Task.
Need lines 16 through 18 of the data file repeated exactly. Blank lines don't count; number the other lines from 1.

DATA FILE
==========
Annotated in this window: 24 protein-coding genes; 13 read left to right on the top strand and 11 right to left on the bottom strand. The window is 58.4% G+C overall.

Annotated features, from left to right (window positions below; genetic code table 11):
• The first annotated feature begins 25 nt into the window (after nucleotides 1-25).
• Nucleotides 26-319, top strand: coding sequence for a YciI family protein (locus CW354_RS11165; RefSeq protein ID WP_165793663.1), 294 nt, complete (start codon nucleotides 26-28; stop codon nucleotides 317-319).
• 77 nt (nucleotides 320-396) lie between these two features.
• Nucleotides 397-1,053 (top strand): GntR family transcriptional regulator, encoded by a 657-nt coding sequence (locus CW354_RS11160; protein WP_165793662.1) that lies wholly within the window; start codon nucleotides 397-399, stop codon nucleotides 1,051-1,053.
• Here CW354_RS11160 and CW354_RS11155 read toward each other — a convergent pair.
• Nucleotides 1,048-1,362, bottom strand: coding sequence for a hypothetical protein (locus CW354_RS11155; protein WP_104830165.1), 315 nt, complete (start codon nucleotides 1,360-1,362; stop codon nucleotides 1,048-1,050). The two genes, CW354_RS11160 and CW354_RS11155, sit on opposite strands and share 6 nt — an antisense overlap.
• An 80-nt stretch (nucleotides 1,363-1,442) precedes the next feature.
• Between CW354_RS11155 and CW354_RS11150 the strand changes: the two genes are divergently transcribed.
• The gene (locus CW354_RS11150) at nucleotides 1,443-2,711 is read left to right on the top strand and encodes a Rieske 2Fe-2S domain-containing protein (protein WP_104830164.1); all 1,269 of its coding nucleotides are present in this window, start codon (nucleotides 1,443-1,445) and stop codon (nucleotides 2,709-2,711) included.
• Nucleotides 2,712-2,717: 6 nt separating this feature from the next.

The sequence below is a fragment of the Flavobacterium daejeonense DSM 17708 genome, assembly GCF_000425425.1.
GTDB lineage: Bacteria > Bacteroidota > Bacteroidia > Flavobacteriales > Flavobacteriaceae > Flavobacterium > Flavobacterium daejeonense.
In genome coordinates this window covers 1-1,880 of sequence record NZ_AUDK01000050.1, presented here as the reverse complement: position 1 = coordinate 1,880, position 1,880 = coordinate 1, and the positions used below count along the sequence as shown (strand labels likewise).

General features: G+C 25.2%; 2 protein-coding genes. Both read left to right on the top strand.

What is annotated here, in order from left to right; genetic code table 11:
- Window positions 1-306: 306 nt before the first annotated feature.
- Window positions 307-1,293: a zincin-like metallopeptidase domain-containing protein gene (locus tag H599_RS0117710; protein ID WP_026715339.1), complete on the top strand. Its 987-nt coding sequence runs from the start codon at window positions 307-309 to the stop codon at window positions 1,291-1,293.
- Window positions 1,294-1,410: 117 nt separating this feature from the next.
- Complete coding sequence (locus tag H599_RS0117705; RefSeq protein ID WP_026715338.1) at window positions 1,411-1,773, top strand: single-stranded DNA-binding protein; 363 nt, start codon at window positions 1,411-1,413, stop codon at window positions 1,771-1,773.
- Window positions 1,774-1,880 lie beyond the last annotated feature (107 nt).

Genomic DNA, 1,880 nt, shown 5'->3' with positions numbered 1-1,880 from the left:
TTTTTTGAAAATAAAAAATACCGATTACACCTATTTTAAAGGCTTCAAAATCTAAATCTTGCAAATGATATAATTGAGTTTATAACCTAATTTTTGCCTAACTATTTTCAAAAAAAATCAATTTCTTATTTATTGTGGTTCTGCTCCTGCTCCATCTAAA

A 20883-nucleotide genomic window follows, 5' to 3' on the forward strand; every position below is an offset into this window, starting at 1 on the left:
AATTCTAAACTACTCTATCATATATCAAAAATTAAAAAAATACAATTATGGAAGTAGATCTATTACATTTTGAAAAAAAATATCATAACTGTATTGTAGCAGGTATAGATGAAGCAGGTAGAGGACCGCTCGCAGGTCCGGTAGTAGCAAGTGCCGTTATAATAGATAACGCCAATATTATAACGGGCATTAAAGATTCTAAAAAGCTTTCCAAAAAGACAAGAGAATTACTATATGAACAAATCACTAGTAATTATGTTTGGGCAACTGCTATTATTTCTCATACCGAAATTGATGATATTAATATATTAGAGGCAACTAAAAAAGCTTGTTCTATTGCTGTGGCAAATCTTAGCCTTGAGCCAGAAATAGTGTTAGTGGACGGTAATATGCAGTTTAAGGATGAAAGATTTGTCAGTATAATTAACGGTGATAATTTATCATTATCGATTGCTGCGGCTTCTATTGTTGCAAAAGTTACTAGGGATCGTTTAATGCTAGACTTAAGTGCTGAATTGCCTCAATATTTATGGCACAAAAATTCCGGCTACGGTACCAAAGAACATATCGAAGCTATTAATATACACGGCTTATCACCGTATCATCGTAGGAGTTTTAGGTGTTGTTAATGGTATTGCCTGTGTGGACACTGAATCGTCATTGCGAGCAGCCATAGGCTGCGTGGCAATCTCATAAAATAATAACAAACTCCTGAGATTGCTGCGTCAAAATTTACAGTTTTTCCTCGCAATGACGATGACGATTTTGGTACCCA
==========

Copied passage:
General features: G+C 25.2%; 2 protein-coding genes. Both read left to right on the top strand.

What is annotated here, in order from left to right; genetic code table 11:
- Window positions 1-306: 306 nt before the first annotated feature.